Stalin was aware that the US was out of atomic bombs but the remainder of the VVS did not. The would be highly motivate, to say the least, to destroy every single bomber. They would use any means at their disposal to accomplish this goal. For all they knew every bomber carried certain death to hundreds of thousands.

Would the American crews be as willing to die? They had aboard just 10 tons of conventional bombs. Hardly the stuff of mass murder that modern war had made us immune to and now seemed to demand. 10 tons of bombs was a pin prick compared to what was unleashed yesterday. Would the bomber crews be willing to press home their bombing run knowing that their bomb load was such a small part of what was needed to win?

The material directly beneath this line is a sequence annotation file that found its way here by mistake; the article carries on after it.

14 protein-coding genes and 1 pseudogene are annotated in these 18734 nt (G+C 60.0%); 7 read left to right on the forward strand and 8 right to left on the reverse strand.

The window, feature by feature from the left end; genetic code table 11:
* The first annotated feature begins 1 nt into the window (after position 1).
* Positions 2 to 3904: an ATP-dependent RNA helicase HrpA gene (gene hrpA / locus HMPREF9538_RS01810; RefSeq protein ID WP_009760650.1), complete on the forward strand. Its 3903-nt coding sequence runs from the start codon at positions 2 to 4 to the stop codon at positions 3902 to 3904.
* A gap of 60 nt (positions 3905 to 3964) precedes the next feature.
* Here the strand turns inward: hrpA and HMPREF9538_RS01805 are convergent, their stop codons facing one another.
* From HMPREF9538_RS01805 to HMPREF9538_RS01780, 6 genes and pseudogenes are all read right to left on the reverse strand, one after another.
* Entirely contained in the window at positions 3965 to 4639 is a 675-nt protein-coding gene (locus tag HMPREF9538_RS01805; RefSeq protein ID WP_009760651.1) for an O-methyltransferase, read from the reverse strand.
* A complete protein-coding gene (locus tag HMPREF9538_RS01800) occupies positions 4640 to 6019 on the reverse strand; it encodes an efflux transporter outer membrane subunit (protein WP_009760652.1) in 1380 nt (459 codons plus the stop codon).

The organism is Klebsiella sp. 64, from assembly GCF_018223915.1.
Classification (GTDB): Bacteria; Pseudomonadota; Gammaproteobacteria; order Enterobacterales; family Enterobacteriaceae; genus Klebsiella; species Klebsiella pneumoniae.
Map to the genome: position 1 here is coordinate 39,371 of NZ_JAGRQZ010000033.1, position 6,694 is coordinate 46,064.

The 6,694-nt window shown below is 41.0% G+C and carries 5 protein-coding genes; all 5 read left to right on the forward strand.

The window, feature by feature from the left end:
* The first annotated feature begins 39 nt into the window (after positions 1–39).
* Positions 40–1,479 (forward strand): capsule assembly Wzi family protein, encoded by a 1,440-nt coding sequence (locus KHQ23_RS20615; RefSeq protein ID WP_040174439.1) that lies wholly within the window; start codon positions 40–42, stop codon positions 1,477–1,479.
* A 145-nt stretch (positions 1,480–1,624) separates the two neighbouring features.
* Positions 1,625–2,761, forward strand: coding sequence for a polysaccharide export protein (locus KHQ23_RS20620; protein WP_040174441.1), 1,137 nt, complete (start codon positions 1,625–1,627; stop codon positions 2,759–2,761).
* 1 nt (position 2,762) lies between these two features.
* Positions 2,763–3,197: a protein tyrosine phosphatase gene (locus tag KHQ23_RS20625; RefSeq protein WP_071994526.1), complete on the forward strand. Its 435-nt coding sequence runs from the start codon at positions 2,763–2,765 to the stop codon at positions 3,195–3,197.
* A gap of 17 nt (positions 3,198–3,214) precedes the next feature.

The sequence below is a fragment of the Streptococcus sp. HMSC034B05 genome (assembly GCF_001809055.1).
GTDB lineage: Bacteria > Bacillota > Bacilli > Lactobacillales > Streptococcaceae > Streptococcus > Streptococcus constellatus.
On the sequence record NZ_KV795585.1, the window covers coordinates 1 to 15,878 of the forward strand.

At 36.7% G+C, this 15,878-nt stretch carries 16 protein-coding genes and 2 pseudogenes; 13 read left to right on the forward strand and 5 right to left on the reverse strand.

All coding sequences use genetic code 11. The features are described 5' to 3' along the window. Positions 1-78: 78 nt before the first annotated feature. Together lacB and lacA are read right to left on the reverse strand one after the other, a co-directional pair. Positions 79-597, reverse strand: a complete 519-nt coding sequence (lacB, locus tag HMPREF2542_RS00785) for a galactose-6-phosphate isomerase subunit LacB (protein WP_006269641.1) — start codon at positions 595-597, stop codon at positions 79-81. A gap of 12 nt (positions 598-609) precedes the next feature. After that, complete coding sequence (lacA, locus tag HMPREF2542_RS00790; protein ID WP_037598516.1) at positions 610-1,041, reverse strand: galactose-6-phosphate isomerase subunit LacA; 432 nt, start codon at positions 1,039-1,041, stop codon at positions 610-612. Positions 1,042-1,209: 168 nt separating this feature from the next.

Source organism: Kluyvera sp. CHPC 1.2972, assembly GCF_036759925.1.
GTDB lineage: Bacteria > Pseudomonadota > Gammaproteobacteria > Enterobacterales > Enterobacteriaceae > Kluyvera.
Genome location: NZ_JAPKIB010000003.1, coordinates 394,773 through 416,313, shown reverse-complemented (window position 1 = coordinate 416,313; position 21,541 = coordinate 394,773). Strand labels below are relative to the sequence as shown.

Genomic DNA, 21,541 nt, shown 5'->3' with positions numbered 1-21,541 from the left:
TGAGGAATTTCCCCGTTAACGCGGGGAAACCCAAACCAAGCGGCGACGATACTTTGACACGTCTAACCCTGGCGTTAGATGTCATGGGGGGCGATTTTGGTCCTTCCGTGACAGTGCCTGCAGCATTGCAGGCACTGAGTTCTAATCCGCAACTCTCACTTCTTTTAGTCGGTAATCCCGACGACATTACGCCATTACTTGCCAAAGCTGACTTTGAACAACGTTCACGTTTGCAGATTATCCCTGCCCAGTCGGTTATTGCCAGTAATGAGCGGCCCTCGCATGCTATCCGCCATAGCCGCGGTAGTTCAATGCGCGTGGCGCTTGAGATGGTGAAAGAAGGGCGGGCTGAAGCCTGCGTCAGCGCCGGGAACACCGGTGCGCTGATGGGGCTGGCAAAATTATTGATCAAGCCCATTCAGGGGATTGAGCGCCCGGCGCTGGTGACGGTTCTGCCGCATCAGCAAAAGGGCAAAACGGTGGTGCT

Thousands had willing done it just 8 months ago. Yes they would do it because their loyalty was to their unit, their wing, their crew. They would all do their duty to the fullest extent. Man was amazing at convincing other men to die. Sometimes it was only a piece of brightly colored cloth and sometimes it was an idea. No other animal died for an idea or even a flag. No other animal asked others to die for a vague threat.

“What a piece of work is a man! How noble in reason, how infinite in faculty! In form and moving how express and admirable! In action how like an Angel! in apprehension how like a god! The beauty of the world! The paragon of animals!”

“The paragon of animals” says Shakespeare. God help the world says me.